Recorded in the basement studio of the Coltrane home in 1970, Alice Coltrane's fourth album is a masterpiece of spiritual jazz. The title track is an ode to the Egyptian God Ptah (the El Daoud meaning "the beloved"). Moments on the album reach what Coltrane defined the term Turiya as "a state of consciousness - the high state of Nirvana, the goal of human life." Verve By Request Series features transfers from analog tapes, remastered on 180-gram vinyl, and pressed at Third Man in Detroit.
Jazz fans didn't need any reminders about the greatness of Alice Coltrane. That fact was firmly established decades ago when she established herself as a musical force to be reckoned with during her time playing with Terry Gibbs and her husband John. But the steady stream of re-releases that have been arriving in record stores of late have been a wonderful expression of her greatness as a composer and performer. The latest to hit the market is a reissue of Ptah, The El Daoud, Alice's 1970 album, and a gentle explosion of spiritual consciousness in musical form. Recorded at her home studio on Long Island with support from Pharoah Sanders, Ron Carter, Joe Henderson and Ben Riley, the four tracks are a long meditative hum with the two tenor sax players and Alice slowly tangling and untangling into melodic mandalas. Adding the dashes of color and glitter are the rhythm section of Riley and Carter, veteran players apply the perfect amount of pressure and release throughout.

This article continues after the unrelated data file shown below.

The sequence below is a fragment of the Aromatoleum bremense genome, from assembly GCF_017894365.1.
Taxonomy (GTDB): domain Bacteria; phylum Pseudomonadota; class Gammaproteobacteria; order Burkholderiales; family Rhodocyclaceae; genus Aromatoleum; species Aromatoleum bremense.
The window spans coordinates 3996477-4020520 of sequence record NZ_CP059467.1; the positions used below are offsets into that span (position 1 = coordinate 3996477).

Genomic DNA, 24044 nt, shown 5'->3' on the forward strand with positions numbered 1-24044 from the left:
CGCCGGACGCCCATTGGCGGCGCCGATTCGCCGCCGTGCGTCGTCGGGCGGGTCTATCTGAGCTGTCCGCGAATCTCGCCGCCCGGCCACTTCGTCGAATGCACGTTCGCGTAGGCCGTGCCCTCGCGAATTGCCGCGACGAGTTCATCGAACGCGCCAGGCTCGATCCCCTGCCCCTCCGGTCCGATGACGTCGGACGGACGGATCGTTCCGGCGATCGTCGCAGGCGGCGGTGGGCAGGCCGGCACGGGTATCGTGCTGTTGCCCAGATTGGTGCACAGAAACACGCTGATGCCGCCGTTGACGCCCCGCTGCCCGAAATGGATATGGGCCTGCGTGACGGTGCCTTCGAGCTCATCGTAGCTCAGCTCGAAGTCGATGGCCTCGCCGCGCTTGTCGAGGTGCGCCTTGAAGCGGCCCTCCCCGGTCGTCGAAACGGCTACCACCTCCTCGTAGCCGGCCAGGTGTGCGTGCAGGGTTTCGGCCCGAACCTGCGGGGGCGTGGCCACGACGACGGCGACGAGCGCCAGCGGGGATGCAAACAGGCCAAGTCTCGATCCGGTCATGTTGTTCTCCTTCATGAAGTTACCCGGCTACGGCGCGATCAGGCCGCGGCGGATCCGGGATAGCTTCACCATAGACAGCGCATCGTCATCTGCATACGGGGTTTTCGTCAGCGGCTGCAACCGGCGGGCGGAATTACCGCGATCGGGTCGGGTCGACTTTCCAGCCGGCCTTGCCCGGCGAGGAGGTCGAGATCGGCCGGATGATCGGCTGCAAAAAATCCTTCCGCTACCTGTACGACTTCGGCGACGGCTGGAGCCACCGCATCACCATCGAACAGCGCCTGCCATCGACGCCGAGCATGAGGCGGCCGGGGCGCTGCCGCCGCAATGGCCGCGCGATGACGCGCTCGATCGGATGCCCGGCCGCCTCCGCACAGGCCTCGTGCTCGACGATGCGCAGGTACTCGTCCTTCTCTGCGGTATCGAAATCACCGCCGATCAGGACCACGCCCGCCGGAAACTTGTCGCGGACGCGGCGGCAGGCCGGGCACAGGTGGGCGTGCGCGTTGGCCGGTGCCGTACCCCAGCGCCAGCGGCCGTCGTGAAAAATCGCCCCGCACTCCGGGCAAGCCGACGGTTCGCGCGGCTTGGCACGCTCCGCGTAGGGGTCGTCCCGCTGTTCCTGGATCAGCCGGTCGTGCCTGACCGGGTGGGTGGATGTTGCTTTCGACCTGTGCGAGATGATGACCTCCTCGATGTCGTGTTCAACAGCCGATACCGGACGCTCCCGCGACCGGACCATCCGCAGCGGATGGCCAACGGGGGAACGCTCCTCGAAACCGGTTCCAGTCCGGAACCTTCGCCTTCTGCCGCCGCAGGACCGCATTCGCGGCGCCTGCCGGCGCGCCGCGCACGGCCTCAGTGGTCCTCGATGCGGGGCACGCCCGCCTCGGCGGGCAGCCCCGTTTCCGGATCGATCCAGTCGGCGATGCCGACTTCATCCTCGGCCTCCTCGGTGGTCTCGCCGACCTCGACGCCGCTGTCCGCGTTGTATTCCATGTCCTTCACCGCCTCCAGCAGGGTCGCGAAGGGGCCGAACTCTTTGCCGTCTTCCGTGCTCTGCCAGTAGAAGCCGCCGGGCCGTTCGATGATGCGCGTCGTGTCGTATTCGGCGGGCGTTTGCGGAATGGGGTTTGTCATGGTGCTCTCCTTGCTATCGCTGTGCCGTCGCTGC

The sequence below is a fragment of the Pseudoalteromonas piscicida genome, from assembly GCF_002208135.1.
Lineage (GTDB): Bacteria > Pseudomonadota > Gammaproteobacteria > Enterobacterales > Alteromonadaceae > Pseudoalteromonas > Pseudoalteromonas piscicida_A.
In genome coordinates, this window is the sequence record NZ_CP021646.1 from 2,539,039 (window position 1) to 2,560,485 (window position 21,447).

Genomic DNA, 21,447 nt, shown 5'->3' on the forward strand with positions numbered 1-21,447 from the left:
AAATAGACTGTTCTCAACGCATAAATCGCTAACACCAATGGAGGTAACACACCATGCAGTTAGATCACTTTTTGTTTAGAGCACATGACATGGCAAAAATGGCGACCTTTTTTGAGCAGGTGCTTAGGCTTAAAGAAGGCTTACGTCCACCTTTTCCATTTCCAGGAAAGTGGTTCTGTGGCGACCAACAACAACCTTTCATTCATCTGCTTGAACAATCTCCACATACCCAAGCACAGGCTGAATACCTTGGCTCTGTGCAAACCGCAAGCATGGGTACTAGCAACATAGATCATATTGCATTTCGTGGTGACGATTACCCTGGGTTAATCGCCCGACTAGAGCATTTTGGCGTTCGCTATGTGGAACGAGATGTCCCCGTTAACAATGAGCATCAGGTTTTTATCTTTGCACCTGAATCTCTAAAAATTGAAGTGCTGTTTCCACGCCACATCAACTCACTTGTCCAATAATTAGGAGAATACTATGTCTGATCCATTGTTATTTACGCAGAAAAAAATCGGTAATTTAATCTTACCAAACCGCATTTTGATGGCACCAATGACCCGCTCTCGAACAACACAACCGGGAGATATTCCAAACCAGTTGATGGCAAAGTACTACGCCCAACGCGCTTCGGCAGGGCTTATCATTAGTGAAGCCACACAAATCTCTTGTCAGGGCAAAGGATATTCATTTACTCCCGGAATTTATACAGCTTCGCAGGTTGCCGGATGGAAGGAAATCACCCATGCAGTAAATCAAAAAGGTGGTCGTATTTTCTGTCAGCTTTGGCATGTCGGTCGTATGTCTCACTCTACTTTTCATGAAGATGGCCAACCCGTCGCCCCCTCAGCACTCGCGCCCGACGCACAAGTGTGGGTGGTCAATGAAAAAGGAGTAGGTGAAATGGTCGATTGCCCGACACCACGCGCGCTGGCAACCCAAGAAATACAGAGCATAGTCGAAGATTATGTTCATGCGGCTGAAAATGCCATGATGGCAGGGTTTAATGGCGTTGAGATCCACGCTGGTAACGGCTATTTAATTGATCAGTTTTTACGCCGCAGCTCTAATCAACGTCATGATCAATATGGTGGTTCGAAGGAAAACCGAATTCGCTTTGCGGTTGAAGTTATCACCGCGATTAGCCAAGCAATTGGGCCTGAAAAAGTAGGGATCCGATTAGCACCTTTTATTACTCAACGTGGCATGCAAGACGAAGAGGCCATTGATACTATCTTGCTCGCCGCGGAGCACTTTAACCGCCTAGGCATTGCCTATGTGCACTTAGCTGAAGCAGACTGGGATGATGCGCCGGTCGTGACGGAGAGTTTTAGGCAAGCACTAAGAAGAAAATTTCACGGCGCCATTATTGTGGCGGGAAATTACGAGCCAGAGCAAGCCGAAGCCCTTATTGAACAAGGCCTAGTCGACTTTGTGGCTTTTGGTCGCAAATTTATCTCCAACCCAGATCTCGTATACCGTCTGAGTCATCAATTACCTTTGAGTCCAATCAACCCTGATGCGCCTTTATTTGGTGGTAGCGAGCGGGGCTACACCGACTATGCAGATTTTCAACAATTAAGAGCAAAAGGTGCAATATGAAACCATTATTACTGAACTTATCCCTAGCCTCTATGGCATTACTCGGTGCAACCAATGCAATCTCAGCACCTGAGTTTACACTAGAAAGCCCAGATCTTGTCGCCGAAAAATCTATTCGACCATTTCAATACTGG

- Verve By Request Series
- 180g Vinyl
- Transferred from Analog Tapes
- Pressed at Third Man in Detroit, Michigan
- Gatefold Jacket
|tenor saxophone, alto flute, bells
|tenor saxophone, alto flute
- Ptah, the El Daoud
- Turiya & Ramakrishna
- Blue Nile